FG trains farmers in Nasarawa State in maize value chain


The Extension Department of the Federal Ministry of Agriculture, in collaboration with Sledge Consulting Limited, has started the training of farmers in Nasarawa State in maize value chain.
Hajia Aishatu Mohammed, Assistant Chief Executive Officer, Extension Department of the Federal Ministry of Agriculture, made this known at a one-day training workshop on Maize Value Chain for Extension Agents (EA) in Lafia on Wednesday.
She said that the ministry would first train 20 Extension Agents in the state who would, in turn, train 25 maize farmers each in their various localities.
Mohammed said that the training would go a long way to equip the farmers with the requisite knowledge on how best use maize to produce diverse foods for human consumption.
“We are targeting 500 farmers in Nasarawa State. That is why we are training 20 Extension Agents who will, in turn, train 25 farmers each,” she said.
She said that farmers in the state would be equipped with new technologies and ideas on how to add value to their maize yields and use appropriate insecticides to protect their harvests from insects and infections.
Earlier, Mr Stephen Kpama, the Programme Manager of Nasarawa Agricultural Development Programme (NADP), appealed to the extension agents to remain focused during the training.
“One of the reasons for this training is because Nasarawa State is one of the major maize-producing states in the country.
“ I urge all of you to listen very attentively so that you can be able to step down what we have taught you here to farmers in your various localities,” he said.
Mr Emmanuel Allalana, Director of Extension Services, NADP, said that the training would educate farmers on how to add value to their produce.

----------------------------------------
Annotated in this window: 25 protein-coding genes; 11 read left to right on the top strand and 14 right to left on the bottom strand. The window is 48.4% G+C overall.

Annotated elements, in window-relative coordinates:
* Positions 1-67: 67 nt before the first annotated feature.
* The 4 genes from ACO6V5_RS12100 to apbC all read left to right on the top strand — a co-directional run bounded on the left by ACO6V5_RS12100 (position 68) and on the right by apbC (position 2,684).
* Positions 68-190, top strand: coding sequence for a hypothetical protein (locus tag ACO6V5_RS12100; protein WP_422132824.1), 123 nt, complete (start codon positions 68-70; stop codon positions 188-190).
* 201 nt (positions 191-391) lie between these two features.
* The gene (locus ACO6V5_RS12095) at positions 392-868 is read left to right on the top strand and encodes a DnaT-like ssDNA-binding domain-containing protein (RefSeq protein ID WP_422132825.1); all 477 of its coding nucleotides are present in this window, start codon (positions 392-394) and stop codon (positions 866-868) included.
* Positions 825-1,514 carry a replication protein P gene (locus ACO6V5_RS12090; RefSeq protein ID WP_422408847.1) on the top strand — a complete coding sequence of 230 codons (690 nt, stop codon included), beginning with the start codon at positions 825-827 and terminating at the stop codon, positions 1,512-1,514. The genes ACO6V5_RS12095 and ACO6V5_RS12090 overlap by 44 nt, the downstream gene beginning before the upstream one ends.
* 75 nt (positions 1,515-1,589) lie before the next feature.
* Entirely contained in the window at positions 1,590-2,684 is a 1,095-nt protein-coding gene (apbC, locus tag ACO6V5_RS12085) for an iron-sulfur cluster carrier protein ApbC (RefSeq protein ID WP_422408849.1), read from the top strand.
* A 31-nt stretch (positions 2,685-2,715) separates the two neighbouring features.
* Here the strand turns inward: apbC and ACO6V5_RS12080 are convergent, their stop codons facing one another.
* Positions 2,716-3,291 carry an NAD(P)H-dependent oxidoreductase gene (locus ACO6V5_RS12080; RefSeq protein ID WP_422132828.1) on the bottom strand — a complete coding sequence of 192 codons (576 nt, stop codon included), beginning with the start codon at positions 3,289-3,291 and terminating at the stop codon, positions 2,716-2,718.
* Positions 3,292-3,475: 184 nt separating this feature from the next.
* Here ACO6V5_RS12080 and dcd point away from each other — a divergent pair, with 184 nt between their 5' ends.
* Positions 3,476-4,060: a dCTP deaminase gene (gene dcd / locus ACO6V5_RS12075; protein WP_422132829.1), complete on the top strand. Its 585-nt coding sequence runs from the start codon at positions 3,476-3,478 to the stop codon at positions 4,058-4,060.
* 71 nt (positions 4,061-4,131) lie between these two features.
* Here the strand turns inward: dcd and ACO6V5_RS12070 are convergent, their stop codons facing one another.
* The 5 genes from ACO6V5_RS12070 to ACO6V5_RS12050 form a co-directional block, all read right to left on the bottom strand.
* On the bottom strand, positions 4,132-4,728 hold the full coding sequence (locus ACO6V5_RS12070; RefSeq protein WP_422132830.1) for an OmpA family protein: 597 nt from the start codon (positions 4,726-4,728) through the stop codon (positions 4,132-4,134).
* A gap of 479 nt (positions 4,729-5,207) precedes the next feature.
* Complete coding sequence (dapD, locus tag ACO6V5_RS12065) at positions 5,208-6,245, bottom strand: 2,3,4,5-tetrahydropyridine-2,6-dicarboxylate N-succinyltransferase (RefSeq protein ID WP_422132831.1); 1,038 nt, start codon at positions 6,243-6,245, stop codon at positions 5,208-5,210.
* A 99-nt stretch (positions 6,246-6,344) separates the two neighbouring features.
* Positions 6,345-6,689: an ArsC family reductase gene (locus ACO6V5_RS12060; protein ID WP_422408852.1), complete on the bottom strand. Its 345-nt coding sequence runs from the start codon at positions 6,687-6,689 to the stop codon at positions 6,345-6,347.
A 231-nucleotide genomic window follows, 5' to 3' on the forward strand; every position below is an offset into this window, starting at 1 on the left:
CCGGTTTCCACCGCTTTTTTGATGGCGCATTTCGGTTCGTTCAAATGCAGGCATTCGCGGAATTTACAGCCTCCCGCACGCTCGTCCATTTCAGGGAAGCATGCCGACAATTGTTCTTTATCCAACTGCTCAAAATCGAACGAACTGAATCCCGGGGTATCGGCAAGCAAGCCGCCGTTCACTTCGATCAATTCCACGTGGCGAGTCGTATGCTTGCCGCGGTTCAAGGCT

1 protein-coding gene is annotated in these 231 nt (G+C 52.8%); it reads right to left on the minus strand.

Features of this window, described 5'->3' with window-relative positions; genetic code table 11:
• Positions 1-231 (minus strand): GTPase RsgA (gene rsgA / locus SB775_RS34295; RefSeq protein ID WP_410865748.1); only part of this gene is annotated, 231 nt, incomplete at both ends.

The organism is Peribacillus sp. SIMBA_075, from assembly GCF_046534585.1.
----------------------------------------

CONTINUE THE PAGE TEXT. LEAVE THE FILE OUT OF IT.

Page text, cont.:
Allalana, who is also a resource person at the training, said that the training became imperative because Nigeria, which was producing about 10.2 million tonnes of maize as at 2013, still needed more than five million tonnes to satisfy its annual requirement of 16 million tonnes.
He attributed the increase in demand for maize to the increasing number of persons consuming the product in the country.
“We are training you to train farmers on how to add value to their harvest to enable us to meet our national target. You are change agents; it is your duty to change our maize farmers,” he said.
Mr Bawa Ishaku, an extension agent, said that the training would go a long way in educating farmers on how to increase their production.

“Some of the things we have learnt today are what farmers are eager to know. If our farmers adhere to what we are going to teach them, it will go a long way in improving maize production in the state,’’ he said.  

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